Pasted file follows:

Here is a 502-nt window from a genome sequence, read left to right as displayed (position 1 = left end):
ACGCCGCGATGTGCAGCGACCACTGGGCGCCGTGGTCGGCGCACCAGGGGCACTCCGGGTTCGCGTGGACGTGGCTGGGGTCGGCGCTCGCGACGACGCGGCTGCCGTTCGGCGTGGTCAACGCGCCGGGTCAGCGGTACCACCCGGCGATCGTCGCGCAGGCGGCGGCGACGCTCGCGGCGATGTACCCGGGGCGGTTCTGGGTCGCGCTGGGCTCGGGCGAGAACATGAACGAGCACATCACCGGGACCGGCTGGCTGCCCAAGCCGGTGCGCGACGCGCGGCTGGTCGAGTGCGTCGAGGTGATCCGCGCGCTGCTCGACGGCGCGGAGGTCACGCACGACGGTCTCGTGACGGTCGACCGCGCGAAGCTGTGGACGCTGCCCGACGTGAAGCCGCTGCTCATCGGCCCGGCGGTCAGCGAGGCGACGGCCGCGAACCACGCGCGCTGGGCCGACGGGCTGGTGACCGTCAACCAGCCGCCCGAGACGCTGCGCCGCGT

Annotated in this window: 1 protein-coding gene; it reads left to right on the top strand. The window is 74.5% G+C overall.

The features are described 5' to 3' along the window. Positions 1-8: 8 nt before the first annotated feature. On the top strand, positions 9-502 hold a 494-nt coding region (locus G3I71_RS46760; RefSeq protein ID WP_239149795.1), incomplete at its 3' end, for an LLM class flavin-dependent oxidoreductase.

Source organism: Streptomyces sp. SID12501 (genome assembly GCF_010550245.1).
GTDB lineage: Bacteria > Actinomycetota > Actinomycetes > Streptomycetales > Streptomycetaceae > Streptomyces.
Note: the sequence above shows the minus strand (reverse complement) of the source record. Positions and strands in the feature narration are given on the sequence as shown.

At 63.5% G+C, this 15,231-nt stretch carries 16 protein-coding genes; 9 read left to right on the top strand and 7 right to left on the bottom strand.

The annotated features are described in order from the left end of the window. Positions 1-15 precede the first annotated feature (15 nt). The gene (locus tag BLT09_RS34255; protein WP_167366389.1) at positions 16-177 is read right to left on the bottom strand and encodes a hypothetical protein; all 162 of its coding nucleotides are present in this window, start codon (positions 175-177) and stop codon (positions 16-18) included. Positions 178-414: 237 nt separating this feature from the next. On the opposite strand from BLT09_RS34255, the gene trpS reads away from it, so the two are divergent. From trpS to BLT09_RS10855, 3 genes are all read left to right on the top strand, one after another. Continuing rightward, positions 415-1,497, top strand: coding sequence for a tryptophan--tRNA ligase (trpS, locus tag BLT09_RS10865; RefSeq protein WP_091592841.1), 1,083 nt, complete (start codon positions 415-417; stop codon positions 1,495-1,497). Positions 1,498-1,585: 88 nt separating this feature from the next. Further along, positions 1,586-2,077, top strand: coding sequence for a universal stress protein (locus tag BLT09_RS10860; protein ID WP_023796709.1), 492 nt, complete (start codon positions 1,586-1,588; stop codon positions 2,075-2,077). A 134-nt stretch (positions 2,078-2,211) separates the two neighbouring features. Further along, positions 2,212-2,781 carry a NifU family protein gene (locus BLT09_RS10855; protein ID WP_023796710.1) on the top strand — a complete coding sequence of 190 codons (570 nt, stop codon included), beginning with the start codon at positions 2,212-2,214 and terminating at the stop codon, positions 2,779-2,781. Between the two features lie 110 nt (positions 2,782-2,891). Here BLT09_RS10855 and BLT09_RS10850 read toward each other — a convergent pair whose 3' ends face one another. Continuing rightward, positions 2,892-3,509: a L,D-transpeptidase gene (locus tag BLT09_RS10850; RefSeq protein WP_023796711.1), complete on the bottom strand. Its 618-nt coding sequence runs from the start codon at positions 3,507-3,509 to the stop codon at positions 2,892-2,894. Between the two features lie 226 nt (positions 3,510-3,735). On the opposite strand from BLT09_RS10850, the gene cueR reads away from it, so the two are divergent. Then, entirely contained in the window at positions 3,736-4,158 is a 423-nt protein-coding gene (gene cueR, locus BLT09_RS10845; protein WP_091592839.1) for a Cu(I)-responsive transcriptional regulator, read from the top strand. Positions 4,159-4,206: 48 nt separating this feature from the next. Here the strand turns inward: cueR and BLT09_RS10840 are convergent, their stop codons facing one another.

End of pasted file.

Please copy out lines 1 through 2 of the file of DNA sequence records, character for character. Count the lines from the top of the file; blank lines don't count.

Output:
Here is a 502-nt window from a genome sequence, read left to right as displayed (position 1 = left end):
ACGCCGCGATGTGCAGCGACCACTGGGCGCCGTGGTCGGCGCACCAGGGGCACTCCGGGTTCGCGTGGACGTGGCTGGGGTCGGCGCTCGCGACGACGCGGCTGCCGTTCGGCGTGGTCAACGCGCCGGGTCAGCGGTACCACCCGGCGATCGTCGCGCAGGCGGCGGCGACGCTCGCGGCGATGTACCCGGGGCGGTTCTGGGTCGCGCTGGGCTCGGGCGAGAACATGAACGAGCACATCACCGGGACCGGCTGGCTGCCCAAGCCGGTGCGCGACGCGCGGCTGGTCGAGTGCGTCGAGGTGATCCGCGCGCTGCTCGACGGCGCGGAGGTCACGCACGACGGTCTCGTGACGGTCGACCGCGCGAAGCTGTGGACGCTGCCCGACGTGAAGCCGCTGCTCATCGGCCCGGCGGTCAGCGAGGCGACGGCCGCGAACCACGCGCGCTGGGCCGACGGGCTGGTGACCGTCAACCAGCCGCCCGAGACGCTGCGCCGCGT